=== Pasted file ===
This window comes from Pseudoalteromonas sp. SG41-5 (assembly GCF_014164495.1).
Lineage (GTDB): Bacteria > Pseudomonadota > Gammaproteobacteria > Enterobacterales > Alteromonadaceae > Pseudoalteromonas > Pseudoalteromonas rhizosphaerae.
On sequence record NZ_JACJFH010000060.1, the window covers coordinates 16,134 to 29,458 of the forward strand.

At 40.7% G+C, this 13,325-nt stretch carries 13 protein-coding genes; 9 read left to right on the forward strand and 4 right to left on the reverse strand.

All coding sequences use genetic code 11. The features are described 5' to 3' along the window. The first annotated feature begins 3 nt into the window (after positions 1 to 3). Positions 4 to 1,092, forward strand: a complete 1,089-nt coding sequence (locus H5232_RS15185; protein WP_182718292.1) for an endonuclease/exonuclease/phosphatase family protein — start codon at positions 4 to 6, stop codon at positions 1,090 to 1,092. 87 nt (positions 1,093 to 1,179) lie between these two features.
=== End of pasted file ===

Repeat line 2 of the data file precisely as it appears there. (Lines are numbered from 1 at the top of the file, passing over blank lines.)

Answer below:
Lineage (GTDB): Bacteria > Pseudomonadota > Gammaproteobacteria > Enterobacterales > Alteromonadaceae > Pseudoalteromonas > Pseudoalteromonas rhizosphaerae.